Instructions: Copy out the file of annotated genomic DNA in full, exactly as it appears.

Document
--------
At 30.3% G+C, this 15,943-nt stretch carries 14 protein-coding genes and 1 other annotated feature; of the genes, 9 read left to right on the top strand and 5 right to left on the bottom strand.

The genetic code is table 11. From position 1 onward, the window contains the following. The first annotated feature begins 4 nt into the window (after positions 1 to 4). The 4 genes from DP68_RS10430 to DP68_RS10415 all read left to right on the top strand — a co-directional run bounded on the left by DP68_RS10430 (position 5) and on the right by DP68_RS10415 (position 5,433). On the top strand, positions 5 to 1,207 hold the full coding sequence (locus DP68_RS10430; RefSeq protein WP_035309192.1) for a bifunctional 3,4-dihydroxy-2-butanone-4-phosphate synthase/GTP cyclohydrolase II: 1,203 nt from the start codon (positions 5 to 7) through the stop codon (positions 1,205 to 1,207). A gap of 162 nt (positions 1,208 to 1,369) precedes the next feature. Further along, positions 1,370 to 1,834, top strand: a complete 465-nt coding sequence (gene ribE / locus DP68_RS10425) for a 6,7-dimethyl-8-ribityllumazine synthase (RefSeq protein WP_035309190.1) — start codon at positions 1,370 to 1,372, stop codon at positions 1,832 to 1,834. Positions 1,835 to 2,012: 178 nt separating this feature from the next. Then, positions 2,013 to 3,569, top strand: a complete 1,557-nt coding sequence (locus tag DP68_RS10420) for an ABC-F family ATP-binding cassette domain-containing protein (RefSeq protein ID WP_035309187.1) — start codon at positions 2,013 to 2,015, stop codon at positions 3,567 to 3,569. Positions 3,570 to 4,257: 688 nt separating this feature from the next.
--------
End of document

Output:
At 30.3% G+C, this 15,943-nt stretch carries 14 protein-coding genes and 1 other annotated feature; of the genes, 9 read left to right on the top strand and 5 right to left on the bottom strand.

The genetic code is table 11. From position 1 onward, the window contains the following. The first annotated feature begins 4 nt into the window (after positions 1 to 4). The 4 genes from DP68_RS10430 to DP68_RS10415 all read left to right on the top strand — a co-directional run bounded on the left by DP68_RS10430 (position 5) and on the right by DP68_RS10415 (position 5,433). On the top strand, positions 5 to 1,207 hold the full coding sequence (locus DP68_RS10430; RefSeq protein WP_035309192.1) for a bifunctional 3,4-dihydroxy-2-butanone-4-phosphate synthase/GTP cyclohydrolase II: 1,203 nt from the start codon (positions 5 to 7) through the stop codon (positions 1,205 to 1,207). A gap of 162 nt (positions 1,208 to 1,369) precedes the next feature. Further along, positions 1,370 to 1,834, top strand: a complete 465-nt coding sequence (gene ribE / locus DP68_RS10425) for a 6,7-dimethyl-8-ribityllumazine synthase (RefSeq protein WP_035309190.1) — start codon at positions 1,370 to 1,372, stop codon at positions 1,832 to 1,834. Positions 1,835 to 2,012: 178 nt separating this feature from the next. Then, positions 2,013 to 3,569, top strand: a complete 1,557-nt coding sequence (locus tag DP68_RS10420) for an ABC-F family ATP-binding cassette domain-containing protein (RefSeq protein ID WP_035309187.1) — start codon at positions 2,013 to 2,015, stop codon at positions 3,567 to 3,569. Positions 3,570 to 4,257: 688 nt separating this feature from the next.